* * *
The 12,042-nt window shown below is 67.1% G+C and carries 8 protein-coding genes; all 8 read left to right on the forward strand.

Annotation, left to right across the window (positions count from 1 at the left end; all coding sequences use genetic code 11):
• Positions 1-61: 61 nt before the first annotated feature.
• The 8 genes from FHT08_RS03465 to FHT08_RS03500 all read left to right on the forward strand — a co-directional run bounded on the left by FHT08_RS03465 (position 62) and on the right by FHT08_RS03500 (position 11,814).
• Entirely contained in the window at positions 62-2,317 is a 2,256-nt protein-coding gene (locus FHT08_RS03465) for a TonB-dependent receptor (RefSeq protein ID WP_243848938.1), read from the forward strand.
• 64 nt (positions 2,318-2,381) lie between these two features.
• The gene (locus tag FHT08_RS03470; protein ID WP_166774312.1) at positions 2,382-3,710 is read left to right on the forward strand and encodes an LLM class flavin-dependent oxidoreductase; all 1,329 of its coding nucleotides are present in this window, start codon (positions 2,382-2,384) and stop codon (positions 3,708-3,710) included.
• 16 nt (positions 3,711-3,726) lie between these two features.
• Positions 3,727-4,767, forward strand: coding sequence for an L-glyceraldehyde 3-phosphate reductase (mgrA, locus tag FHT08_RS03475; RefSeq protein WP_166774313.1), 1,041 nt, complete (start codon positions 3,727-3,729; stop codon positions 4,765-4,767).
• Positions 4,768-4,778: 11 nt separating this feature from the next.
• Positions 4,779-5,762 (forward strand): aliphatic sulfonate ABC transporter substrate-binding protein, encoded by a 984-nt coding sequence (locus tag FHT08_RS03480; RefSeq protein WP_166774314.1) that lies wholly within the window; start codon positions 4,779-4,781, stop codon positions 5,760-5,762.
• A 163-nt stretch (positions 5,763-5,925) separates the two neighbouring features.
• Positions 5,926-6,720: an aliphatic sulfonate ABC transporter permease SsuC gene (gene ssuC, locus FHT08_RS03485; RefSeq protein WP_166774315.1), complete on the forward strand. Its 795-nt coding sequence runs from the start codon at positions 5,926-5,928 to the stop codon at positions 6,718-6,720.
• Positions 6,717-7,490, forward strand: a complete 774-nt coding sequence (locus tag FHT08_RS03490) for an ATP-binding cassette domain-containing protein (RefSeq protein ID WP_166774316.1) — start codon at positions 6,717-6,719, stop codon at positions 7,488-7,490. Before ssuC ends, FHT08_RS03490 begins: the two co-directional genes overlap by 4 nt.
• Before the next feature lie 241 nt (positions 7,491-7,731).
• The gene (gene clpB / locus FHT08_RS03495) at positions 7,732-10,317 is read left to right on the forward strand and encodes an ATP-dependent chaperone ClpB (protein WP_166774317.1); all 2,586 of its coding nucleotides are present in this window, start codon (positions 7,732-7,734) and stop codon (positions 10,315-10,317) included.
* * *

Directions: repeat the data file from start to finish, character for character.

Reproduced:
The 12,042-nt window shown below is 67.1% G+C and carries 8 protein-coding genes; all 8 read left to right on the forward strand.

Annotation, left to right across the window (positions count from 1 at the left end; all coding sequences use genetic code 11):
• Positions 1-61: 61 nt before the first annotated feature.
• The 8 genes from FHT08_RS03465 to FHT08_RS03500 all read left to right on the forward strand — a co-directional run bounded on the left by FHT08_RS03465 (position 62) and on the right by FHT08_RS03500 (position 11,814).
• Entirely contained in the window at positions 62-2,317 is a 2,256-nt protein-coding gene (locus FHT08_RS03465) for a TonB-dependent receptor (RefSeq protein ID WP_243848938.1), read from the forward strand.
• 64 nt (positions 2,318-2,381) lie between these two features.
• The gene (locus tag FHT08_RS03470; protein ID WP_166774312.1) at positions 2,382-3,710 is read left to right on the forward strand and encodes an LLM class flavin-dependent oxidoreductase; all 1,329 of its coding nucleotides are present in this window, start codon (positions 2,382-2,384) and stop codon (positions 3,708-3,710) included.
• 16 nt (positions 3,711-3,726) lie between these two features.
• Positions 3,727-4,767, forward strand: coding sequence for an L-glyceraldehyde 3-phosphate reductase (mgrA, locus tag FHT08_RS03475; RefSeq protein WP_166774313.1), 1,041 nt, complete (start codon positions 3,727-3,729; stop codon positions 4,765-4,767).
• Positions 4,768-4,778: 11 nt separating this feature from the next.
• Positions 4,779-5,762 (forward strand): aliphatic sulfonate ABC transporter substrate-binding protein, encoded by a 984-nt coding sequence (locus tag FHT08_RS03480; RefSeq protein WP_166774314.1) that lies wholly within the window; start codon positions 4,779-4,781, stop codon positions 5,760-5,762.
• A 163-nt stretch (positions 5,763-5,925) separates the two neighbouring features.
• Positions 5,926-6,720: an aliphatic sulfonate ABC transporter permease SsuC gene (gene ssuC, locus FHT08_RS03485; RefSeq protein WP_166774315.1), complete on the forward strand. Its 795-nt coding sequence runs from the start codon at positions 5,926-5,928 to the stop codon at positions 6,718-6,720.
• Positions 6,717-7,490, forward strand: a complete 774-nt coding sequence (locus tag FHT08_RS03490) for an ATP-binding cassette domain-containing protein (RefSeq protein ID WP_166774316.1) — start codon at positions 6,717-6,719, stop codon at positions 7,488-7,490. Before ssuC ends, FHT08_RS03490 begins: the two co-directional genes overlap by 4 nt.
• Before the next feature lie 241 nt (positions 7,491-7,731).
• The gene (gene clpB / locus FHT08_RS03495) at positions 7,732-10,317 is read left to right on the forward strand and encodes an ATP-dependent chaperone ClpB (protein WP_166774317.1); all 2,586 of its coding nucleotides are present in this window, start codon (positions 7,732-7,734) and stop codon (positions 10,315-10,317) included.